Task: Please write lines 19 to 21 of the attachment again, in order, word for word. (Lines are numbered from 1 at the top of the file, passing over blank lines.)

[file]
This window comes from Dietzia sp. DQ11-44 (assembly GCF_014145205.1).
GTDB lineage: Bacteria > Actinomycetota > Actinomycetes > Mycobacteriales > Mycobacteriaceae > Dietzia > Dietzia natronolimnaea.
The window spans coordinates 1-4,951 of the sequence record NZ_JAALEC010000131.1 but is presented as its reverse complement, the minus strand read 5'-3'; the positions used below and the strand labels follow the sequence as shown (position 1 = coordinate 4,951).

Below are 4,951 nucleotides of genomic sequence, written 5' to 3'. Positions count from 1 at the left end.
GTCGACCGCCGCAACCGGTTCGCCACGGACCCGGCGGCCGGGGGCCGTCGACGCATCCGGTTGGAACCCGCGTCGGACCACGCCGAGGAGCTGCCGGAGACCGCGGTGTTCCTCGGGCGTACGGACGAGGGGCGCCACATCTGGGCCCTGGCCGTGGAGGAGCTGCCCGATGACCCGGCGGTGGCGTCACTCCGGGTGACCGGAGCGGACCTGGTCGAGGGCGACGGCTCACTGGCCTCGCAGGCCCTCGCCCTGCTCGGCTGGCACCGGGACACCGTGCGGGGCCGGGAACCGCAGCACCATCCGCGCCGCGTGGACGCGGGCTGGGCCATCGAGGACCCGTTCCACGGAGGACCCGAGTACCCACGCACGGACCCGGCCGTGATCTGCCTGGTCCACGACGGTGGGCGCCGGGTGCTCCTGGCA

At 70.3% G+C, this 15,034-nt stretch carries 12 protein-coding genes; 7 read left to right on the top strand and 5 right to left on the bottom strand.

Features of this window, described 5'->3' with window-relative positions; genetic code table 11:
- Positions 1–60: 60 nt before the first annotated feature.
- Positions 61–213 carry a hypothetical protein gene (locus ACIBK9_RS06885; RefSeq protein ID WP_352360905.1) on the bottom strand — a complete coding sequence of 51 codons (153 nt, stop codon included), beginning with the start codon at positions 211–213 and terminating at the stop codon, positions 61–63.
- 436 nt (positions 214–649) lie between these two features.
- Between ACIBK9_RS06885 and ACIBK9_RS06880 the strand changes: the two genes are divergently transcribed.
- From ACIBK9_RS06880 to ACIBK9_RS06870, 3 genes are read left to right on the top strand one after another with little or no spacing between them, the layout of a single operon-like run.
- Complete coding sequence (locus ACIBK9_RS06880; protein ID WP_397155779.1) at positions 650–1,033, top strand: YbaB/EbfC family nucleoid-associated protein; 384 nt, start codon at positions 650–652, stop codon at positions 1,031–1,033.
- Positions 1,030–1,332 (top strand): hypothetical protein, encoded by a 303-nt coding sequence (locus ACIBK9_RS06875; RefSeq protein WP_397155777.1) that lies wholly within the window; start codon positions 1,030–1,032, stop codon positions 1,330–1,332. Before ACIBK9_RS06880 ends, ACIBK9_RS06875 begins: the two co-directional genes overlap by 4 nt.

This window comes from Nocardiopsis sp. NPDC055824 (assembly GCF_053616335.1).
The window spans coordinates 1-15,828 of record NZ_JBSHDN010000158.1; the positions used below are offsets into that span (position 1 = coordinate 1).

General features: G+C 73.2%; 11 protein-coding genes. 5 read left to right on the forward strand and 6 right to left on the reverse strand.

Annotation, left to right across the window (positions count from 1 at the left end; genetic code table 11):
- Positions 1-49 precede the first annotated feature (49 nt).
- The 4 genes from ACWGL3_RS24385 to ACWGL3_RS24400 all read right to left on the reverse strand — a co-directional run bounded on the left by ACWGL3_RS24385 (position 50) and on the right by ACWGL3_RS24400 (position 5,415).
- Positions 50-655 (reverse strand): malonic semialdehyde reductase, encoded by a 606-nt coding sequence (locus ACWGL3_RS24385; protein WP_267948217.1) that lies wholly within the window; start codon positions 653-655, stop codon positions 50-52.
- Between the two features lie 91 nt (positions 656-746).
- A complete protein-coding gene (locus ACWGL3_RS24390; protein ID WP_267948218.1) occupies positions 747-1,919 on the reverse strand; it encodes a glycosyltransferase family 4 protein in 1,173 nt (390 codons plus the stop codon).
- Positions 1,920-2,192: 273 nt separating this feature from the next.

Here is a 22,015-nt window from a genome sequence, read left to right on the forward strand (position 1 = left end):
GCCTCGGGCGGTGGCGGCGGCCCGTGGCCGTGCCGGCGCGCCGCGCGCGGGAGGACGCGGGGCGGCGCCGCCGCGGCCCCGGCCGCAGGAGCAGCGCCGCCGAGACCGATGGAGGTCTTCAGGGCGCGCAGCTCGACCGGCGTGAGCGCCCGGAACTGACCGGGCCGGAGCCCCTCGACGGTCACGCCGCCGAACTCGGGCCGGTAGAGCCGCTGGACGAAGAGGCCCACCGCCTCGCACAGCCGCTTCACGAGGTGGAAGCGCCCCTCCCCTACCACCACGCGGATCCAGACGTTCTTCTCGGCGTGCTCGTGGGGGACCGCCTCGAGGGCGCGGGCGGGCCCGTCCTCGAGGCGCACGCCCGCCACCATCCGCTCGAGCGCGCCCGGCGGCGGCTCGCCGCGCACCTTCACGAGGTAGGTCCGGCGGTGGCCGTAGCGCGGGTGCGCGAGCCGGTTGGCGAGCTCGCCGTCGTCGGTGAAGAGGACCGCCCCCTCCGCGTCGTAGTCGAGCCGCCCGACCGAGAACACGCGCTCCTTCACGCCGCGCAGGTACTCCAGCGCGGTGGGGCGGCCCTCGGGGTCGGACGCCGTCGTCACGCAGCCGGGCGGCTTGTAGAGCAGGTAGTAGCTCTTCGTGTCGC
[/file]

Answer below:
- Positions 1-49 precede the first annotated feature (49 nt).
- The 4 genes from ACWGL3_RS24385 to ACWGL3_RS24400 all read right to left on the reverse strand — a co-directional run bounded on the left by ACWGL3_RS24385 (position 50) and on the right by ACWGL3_RS24400 (position 5,415).
- Positions 50-655 (reverse strand): malonic semialdehyde reductase, encoded by a 606-nt coding sequence (locus ACWGL3_RS24385; protein WP_267948217.1) that lies wholly within the window; start codon positions 653-655, stop codon positions 50-52.